For example, I studied the settlement history of 30 Namibian villages in detail. The pioneers who founded the villages had cut down trees and deforested the area in order to build their homes when they first settled the area. But after they built their homes, they planted many fruit trees and thus reforested the area. Over time new arrivals continued the cycle: first causing deforestation as they constructed new homes and fields, and next facilitating reforestation with fruit trees.
Furthermore, during this time period, other factors shaped the villages’ forest vegetation. One was a reemergence of dangerous animals due to colonial conservation practices, illustrating the unintended consequences of environmental measures. It led to further deforestation, as villagers cut down trees to build fences to protect themselves from predator and elephant populations that had made a comeback and threatened their livestock, crops and fruit trees.
Despite the contradictory vegetation trends, overall, the effect was that the very same sites that were subject to the most intense deforestation — villages’ farms and fields — were reforested with fruit trees. This phenomenon is borne out by an analysis of a time series of aerial photographs dating from 1943 and 1972 and satellite images from 2005.
The landscape of north-central Namibia is now a park-like setting, consisting of farms, fields and fruit trees. It looks like the Princeton campus in some ways. Homes are surrounded by old trees with big, wide crowns. Descriptions of the landscape 100 years ago are almost identical to what you see today. Comparing the states of the environment today and of 100 years ago thus suggests continuity and sustainability over time. But, the apparent continuity is misleading, because radical political, social and economic changes occurred in those 100 years, such as genocidal warfare, devastating epidemics, horrible famines and massive population displacements, causing very dramatic environmental changes including both deforestation and reforestation.
Did the reforestation with fruit trees ultimately improve the environment and the lives of the villagers?
In terms of environmental resources available to the human population, the reforestation with fruit trees is an improvement over the previous bush vegetation. Tree fruits contribute to health and food security. Fruits ripen early in the rainy season before the field crops become available. The fruit trees also provide environmental services: They buffer temperature fluctuations under their crowns and provide shade. Villagers use the leaves to feed livestock (and they do this without killing the trees). But, at the same time, the selection of fruit trees over other trees species results in a decrease in biodiversity. This story is not captured fully by a homogenous “nature to culture” paradigm, and it shows that to understand environmental change we need to understand the intricacies and contradictions involved.
How do we judge whether over time an environment is degraded, improved or sustainable?
It is difficult to assess if changes like these are unambiguously positive or negative. We need to abandon the idea that environmental change is a priori bad or good. The scenario I just mentioned suggests that maybe environmental change can’t be understood as a singular process. My book therefore argues that it is critical to look at environmental change through multiple lenses allowing for the occurrence of plural processes of change, and study carefully what has happened in the time between the point of departure and the outcome in order to understand the dynamics rather than jumping to hasty conclusions.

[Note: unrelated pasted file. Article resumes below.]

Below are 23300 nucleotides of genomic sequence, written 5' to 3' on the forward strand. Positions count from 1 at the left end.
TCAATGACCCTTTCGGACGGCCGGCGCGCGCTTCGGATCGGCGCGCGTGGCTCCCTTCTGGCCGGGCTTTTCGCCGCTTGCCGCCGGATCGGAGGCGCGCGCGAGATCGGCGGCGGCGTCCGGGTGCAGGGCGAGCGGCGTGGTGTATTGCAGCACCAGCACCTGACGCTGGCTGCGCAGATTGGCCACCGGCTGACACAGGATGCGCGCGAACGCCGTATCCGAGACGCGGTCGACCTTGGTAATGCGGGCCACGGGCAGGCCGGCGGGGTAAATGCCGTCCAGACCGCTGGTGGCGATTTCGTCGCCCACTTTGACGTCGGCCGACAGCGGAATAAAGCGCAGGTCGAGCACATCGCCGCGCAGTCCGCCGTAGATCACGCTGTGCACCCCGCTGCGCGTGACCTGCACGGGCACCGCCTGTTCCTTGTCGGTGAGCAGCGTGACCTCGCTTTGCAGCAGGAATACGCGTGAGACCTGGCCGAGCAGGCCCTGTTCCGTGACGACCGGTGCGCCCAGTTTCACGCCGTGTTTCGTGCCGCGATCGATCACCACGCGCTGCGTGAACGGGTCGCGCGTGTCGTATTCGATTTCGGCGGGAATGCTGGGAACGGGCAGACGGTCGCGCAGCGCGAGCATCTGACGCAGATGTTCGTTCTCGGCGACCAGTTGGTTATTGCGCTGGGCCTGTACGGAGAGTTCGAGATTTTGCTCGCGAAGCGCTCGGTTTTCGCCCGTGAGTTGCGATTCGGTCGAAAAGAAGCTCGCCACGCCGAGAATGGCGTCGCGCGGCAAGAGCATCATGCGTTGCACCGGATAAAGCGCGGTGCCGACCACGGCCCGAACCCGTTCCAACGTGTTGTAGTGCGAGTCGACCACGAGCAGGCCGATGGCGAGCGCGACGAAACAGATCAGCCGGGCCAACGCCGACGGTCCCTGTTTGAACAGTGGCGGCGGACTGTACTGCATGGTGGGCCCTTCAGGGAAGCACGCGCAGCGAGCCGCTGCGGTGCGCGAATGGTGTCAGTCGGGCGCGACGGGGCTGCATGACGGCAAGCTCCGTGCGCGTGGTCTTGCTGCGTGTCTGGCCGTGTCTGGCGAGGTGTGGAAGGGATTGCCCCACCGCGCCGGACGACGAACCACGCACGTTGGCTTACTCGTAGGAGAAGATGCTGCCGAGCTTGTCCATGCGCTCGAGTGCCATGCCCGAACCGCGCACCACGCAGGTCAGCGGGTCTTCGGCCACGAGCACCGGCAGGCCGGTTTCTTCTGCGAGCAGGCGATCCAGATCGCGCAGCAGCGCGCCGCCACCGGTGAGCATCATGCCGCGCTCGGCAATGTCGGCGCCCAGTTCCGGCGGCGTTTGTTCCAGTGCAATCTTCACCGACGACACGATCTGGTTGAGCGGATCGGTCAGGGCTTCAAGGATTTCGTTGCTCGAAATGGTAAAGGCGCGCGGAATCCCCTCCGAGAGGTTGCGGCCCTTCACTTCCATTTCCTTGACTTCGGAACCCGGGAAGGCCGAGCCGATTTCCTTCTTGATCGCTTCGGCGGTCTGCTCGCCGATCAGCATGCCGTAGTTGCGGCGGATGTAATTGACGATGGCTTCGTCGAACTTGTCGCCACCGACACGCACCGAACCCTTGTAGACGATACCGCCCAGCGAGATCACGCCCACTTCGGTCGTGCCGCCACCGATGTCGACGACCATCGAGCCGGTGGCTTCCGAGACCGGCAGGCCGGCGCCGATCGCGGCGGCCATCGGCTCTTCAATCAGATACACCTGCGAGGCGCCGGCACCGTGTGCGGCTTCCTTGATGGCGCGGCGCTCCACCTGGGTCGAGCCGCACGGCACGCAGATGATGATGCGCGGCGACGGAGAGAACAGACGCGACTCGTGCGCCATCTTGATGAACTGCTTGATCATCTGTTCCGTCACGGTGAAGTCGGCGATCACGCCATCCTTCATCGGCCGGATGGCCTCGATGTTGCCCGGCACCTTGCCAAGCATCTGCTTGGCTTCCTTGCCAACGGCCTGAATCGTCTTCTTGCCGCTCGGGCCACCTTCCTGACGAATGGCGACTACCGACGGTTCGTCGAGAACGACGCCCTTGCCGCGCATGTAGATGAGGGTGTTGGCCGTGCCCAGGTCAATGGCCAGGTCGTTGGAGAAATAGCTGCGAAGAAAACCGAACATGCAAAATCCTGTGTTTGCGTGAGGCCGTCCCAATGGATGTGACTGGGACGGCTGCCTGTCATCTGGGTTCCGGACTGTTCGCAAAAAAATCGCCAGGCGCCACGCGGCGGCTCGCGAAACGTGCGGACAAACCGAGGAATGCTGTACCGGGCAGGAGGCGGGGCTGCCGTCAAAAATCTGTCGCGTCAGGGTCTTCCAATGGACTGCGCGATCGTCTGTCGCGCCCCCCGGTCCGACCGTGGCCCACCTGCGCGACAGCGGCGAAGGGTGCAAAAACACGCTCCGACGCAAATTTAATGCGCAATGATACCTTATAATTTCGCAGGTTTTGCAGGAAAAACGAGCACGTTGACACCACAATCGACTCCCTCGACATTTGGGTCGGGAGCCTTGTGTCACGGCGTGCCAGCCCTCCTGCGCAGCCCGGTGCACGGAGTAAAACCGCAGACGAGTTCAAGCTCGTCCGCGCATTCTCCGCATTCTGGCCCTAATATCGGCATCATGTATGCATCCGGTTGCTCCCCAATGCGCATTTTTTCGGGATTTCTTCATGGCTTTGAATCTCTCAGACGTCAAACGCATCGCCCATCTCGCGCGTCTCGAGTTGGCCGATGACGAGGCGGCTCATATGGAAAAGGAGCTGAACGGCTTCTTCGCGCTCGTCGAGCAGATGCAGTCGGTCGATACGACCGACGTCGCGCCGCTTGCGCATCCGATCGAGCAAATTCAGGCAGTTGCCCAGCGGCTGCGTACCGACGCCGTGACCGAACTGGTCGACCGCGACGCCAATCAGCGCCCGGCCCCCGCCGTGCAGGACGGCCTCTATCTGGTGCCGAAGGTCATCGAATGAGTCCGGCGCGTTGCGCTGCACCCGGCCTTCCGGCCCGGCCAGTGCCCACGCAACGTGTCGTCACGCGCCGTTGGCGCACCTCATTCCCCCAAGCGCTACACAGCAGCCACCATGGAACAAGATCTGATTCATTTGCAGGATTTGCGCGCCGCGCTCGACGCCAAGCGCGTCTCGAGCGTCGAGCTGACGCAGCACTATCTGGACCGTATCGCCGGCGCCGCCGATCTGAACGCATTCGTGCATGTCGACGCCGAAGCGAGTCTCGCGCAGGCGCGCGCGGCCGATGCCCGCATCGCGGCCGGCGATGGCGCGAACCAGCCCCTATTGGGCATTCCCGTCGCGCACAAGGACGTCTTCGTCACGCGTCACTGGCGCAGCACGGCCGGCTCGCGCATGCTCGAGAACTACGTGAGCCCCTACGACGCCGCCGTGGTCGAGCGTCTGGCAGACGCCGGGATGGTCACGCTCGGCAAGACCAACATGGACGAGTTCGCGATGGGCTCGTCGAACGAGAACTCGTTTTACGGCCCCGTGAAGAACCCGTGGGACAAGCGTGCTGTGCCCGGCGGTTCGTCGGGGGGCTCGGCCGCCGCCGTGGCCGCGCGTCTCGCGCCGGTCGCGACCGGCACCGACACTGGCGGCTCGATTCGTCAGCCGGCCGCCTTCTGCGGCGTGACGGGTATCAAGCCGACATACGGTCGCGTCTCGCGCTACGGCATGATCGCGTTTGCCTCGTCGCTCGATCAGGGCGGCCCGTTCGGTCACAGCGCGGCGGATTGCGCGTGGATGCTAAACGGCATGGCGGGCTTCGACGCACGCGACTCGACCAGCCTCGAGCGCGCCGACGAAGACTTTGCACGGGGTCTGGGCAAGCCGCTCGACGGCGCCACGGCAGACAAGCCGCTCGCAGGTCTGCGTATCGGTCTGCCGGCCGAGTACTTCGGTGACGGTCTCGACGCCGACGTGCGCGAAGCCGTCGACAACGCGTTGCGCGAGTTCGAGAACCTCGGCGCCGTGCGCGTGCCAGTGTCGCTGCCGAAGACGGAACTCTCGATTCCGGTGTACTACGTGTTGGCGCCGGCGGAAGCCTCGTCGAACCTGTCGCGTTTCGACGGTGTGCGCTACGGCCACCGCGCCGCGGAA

Are there other ways the nature vs. culture paradigm causes confusion?
Paradoxically we celebrate or mourn modern industrial society as the cause and effect of humans’ victory over nature. Modern industrial society thus is seen as the end of nature and the highest state of culture. Yet modern industrial society is at the same time critically dependent on “natural” resources such as hydrocarbons. Modern human society is not independent of nature; at best (and at worst) it’s a hybrid of nature and culture.
Even many animals are not really unambiguously part of nature or culture. Several of North America’s iconic “wild” animals, for example, are neither wild nor domesticated. Turkey, deer, buffalo, pigeon and geese all passed through genetic bottlenecks as humans subjected the species to dramatic selective pressures by (nearly) exterminating them, breeding them back or managing their populations. Many plants don’t fit into the two categories of wild or domesticated, either. An example is the bioengineering of crops. These crops are not merely human-created technology, but a hybrid of nature and technology.
Now that this book has been published, what’s next?
I am finalizing a second book that proposes a new vocabulary that will shed more light on the issues and hopefully create a deeper understanding of environmental change. The vocabulary we use to analyze and describe the environment has given us many insights, but now we are stuck. I’m not rejecting the achievements of the language that we have been using — it has brought us here — but we are in a rut and we have to get out of it to move forward.
History teaches us that every society in the past has believed it understood all, and could find solutions, but no past civilization was ever fully right. And I think that despite the enormous scientific and technological advances of the last decades, we still do not have all the answers today. Nor have we asked all the right questions. Since the origin of the human species, we have been looking for one miracle cure. Environmental change is not about one evil, so it isn’t going to be about one cure. As long as we keep using the vocabulary derived from the nature vs. culture dichotomy, we won’t be able to escape its conceptual limitations and bring our understanding of environmental change to a new level, which is critical in order to face new and old environmental challenges.